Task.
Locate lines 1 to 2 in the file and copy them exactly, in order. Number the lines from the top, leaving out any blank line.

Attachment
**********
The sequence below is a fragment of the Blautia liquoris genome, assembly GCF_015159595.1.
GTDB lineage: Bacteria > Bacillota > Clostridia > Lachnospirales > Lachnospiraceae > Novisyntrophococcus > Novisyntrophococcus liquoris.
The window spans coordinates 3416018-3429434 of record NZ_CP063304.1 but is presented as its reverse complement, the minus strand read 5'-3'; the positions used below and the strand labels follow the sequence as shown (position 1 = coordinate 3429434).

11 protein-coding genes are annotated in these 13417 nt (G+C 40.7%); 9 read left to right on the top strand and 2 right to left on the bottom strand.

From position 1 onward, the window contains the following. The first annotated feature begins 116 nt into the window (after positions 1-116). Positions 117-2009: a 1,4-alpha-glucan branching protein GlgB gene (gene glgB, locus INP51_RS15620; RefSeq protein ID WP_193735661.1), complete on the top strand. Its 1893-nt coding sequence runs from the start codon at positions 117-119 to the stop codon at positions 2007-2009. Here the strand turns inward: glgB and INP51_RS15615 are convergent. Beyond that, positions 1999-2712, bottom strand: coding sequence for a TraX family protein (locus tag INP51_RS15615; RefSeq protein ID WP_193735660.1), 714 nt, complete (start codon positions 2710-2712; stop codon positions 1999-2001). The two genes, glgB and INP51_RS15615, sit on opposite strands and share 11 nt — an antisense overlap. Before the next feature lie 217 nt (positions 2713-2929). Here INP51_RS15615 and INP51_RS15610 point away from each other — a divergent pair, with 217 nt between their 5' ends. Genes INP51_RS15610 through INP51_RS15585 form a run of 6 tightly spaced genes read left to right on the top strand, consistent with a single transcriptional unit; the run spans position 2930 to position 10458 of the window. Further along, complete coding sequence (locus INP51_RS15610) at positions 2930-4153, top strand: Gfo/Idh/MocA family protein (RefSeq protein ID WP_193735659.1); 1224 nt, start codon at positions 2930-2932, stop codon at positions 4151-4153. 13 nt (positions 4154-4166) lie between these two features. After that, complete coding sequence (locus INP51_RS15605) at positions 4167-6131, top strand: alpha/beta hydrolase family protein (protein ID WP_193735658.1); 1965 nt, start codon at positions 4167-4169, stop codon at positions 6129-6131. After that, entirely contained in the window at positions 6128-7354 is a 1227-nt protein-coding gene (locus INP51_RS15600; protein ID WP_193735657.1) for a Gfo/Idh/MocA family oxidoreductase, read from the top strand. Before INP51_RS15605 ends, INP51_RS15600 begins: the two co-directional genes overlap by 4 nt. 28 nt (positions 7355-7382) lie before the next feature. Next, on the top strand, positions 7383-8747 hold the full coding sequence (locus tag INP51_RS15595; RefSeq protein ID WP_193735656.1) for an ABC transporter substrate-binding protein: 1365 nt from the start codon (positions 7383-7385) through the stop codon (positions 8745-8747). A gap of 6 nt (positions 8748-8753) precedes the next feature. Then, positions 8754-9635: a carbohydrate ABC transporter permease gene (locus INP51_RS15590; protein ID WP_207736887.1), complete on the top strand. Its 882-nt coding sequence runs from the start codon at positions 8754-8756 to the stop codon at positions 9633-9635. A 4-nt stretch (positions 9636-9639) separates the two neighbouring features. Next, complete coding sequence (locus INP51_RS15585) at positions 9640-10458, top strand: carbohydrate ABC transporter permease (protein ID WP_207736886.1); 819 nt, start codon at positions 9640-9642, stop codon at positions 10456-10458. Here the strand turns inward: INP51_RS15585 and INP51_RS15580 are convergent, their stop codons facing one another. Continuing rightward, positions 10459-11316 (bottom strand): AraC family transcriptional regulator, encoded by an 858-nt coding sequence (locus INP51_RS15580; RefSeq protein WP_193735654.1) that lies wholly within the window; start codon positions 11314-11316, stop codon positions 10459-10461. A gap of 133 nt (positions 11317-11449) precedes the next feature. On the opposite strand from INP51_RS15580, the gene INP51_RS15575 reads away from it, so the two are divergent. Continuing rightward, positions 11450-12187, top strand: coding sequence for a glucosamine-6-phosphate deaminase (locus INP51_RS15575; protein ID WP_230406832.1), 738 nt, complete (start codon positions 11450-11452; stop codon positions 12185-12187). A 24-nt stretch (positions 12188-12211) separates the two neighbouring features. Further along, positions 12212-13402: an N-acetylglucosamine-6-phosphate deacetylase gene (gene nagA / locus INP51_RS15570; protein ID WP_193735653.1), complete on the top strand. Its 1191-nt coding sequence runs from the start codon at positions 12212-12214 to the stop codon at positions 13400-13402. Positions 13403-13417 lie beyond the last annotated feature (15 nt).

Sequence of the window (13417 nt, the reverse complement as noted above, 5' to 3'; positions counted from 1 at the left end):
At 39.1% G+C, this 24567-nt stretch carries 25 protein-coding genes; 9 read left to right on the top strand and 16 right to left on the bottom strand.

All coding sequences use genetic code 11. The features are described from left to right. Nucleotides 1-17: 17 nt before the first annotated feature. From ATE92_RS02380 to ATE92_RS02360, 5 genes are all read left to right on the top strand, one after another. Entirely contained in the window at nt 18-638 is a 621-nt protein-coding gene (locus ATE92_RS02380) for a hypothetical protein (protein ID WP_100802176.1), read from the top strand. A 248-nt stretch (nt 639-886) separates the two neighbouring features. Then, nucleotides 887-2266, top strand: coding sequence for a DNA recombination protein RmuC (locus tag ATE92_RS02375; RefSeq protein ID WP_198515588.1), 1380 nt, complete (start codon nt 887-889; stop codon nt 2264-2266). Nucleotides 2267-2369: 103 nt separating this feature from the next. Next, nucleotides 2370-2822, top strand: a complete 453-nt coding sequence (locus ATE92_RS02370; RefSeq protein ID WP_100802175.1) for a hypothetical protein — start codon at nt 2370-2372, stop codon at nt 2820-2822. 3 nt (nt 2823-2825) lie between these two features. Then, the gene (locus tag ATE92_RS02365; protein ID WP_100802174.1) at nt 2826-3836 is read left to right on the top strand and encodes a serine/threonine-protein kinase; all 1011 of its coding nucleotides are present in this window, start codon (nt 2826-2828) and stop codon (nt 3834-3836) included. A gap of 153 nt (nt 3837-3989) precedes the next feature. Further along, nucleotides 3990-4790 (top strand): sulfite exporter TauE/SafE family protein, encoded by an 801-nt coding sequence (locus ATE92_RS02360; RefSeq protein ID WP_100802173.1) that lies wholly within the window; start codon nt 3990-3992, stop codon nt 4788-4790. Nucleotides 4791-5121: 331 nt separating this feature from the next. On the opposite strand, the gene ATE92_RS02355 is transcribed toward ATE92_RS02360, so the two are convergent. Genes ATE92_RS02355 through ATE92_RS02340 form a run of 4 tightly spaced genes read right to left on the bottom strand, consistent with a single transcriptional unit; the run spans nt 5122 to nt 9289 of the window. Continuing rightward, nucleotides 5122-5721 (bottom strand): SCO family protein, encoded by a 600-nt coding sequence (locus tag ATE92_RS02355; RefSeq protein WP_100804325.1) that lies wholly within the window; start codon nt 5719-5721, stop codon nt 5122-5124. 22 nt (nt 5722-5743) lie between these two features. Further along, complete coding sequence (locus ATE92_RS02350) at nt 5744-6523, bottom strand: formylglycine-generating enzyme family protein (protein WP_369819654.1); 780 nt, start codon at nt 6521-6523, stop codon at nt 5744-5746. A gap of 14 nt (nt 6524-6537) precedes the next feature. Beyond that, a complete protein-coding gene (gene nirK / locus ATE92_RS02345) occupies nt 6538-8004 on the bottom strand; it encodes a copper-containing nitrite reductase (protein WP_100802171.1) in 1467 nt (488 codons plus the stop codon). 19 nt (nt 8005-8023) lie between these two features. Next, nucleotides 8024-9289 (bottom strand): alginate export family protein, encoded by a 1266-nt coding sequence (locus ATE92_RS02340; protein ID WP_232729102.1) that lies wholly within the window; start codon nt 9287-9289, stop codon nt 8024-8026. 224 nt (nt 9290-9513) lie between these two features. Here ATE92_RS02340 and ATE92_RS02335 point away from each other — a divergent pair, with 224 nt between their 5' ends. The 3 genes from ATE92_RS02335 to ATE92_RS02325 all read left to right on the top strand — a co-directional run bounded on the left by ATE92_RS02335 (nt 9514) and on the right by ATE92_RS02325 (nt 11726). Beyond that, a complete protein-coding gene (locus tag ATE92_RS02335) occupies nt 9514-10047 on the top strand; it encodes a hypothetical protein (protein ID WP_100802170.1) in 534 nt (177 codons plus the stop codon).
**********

The sequence below is a fragment of the Blautia liquoris genome, assembly GCF_015159595.1.
GTDB lineage: Bacteria > Bacillota > Clostridia > Lachnospirales > Lachnospiraceae > Novisyntrophococcus > Novisyntrophococcus liquoris.